Senior hedge-fund and private-equity managers may face long waits for bonus payouts in a push by the European Union to impose bank-style pay rules on the industry.
Bonuses for risk-taking employees should be withheld for a period of time to align managers’ interests with the long-term performance of the fund, the European Securities and Markets Authority said today.
Deferred parts of bonus awards should be paid out at least over a three-year to five-year period, ESMA said. Companies “should consider longer” waiting times for “members of the management body,” according to guidelines published by the authority.
Payouts in the financial industry have been under scrutiny since the 2008 collapse of Lehman Brothers Holdings Inc. and the government rescue of American International Group Inc., which were blamed in part on traders and executives making risky bets to boost results and subsequent bonuses. EU lawmakers called last year for banks to ban bonuses that exceed fixed pay and are drafting similar rules for retail fund managers.
The measures ESMA offered in part echo EU rules for banker bonuses, which took effect in 2011 and include minimum three-year deferral periods. Robert Jenkins, a member of a Bank of England committee charged with ensuring financial stability, has said that bankers’ bonuses should be deferred for as long as 10 years to hold executives accountable for risks.
Royal Bank of Scotland Group Plc and Barclays Plc have both said they would limit bonuses over criticism about their involvement in the rigging of interbank lending rates.
“Making sure that these provisions on pay are applied in a common and consistent way is key to increasing investor protection and ensuring a level playing field in the alternative fund sector across the EU,” Steven Maijoor, chairman of Paris-based ESMA, said in an e-mailed statement.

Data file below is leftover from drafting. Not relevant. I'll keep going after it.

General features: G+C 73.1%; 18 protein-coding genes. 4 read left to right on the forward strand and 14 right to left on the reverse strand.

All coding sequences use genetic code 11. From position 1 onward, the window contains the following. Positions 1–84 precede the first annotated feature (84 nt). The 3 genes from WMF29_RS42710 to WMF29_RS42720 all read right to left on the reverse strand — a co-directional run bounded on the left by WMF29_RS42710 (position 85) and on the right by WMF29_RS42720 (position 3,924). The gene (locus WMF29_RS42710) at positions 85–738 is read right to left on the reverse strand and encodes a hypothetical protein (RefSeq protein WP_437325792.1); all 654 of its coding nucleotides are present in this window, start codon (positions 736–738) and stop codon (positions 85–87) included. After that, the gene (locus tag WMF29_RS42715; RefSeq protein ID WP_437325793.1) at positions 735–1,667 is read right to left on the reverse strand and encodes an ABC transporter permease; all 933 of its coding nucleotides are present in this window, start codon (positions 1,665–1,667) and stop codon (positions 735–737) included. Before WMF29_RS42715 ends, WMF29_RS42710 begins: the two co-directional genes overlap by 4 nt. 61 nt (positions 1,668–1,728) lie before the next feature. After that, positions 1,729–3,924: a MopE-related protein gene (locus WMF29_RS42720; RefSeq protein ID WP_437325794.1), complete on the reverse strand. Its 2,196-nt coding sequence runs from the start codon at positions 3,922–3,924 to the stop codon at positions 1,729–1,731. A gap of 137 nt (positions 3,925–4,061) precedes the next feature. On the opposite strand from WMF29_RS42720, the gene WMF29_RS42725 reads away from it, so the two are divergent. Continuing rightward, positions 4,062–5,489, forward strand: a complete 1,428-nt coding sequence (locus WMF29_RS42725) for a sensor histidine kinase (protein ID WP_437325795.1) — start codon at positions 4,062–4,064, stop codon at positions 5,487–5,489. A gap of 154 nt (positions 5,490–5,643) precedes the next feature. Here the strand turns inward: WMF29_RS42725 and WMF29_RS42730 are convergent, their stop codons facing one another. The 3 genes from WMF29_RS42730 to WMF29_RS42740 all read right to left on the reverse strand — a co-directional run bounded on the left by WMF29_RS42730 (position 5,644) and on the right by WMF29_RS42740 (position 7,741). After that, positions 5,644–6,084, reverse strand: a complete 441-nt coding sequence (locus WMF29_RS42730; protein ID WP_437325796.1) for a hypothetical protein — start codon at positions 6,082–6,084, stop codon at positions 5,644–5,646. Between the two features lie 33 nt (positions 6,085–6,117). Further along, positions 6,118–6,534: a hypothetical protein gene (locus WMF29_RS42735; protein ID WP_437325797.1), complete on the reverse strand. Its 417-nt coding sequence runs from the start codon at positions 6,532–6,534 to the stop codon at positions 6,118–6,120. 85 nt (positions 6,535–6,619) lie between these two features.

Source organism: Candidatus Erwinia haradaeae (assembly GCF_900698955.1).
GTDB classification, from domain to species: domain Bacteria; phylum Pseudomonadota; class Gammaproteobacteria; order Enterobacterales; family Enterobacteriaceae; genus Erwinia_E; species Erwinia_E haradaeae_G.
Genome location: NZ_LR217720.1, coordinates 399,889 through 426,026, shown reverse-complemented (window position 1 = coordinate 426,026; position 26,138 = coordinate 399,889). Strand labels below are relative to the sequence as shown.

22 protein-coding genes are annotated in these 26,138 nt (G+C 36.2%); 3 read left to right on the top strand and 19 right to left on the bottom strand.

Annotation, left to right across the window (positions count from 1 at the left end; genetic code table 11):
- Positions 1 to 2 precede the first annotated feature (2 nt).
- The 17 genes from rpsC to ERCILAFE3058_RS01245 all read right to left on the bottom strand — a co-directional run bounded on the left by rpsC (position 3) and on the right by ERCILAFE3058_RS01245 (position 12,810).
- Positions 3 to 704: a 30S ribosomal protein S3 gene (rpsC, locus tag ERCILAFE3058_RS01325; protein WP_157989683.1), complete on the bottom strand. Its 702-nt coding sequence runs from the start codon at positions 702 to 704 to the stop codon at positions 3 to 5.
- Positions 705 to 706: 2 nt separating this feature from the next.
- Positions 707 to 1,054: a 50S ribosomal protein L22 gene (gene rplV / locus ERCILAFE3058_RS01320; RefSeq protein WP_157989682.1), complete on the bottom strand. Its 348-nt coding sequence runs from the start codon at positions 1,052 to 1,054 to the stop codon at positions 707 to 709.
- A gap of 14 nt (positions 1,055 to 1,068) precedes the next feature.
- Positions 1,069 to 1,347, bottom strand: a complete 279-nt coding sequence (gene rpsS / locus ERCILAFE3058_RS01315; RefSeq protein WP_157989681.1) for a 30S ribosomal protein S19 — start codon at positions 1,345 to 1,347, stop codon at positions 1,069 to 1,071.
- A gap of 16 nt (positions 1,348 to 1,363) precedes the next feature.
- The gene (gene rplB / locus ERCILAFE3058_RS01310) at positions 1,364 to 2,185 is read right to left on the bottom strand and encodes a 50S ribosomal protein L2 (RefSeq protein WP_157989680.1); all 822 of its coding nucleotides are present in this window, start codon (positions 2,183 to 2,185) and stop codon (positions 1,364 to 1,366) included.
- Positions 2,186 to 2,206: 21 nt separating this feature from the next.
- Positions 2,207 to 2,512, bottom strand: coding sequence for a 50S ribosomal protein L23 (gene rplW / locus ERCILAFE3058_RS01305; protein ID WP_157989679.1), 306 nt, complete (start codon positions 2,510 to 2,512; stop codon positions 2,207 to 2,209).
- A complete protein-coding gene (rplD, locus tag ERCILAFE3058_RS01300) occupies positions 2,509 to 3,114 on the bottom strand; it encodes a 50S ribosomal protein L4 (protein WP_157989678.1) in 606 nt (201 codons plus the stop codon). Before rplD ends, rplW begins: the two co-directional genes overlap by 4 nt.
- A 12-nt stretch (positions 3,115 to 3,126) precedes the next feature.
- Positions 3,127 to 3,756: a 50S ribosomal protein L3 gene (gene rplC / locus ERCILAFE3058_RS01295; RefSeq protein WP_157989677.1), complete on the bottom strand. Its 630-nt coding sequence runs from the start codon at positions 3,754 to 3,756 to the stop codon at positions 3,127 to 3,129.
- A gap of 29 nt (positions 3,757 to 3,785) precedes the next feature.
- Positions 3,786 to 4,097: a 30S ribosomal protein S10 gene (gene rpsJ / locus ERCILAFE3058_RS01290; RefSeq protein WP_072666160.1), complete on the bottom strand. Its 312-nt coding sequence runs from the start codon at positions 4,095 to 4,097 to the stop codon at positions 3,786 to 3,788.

European finance ministers in 2010 approved a law, known as the Alternative Investment Fund Managers Directive, which gave ESMA power to set rules for hedge funds and private equity firms, regulating their pay and access to EU investors. Member states have until July 2013 to implement the directive.
Firms should also have the power to revisit, or claw back, bonuses in situations where employees are found guilty of “fraud” or supplying misleading performance information, according to the ESMA guidance. National regulators will police fund managers’ compliance with the ESMA pay guidance.
Between 40 percent and 60 percent of an employee’s variable pay should be subject to deferral, with the exact amount depending on the size of the pay award and how involved the person is in risk taking, according to the agency’s guidance.
In addition to hedge fund managers and private-equity firms, the rules also apply to other so-called alternative investment vehicles, such as real estate funds.
The measures should apply to senior management and other staff that have a “material impact” on risk taking, according to the agency.
Exemptions to the three-to-five-year deferral rule may be made for managers of funds with a short life cycle, ESMA said.
Spokesmen for the Alternative Investment Management Association, a group representing hedge funds, and the European Private Equity and Venture Capital Association, didn’t have an immediate comment.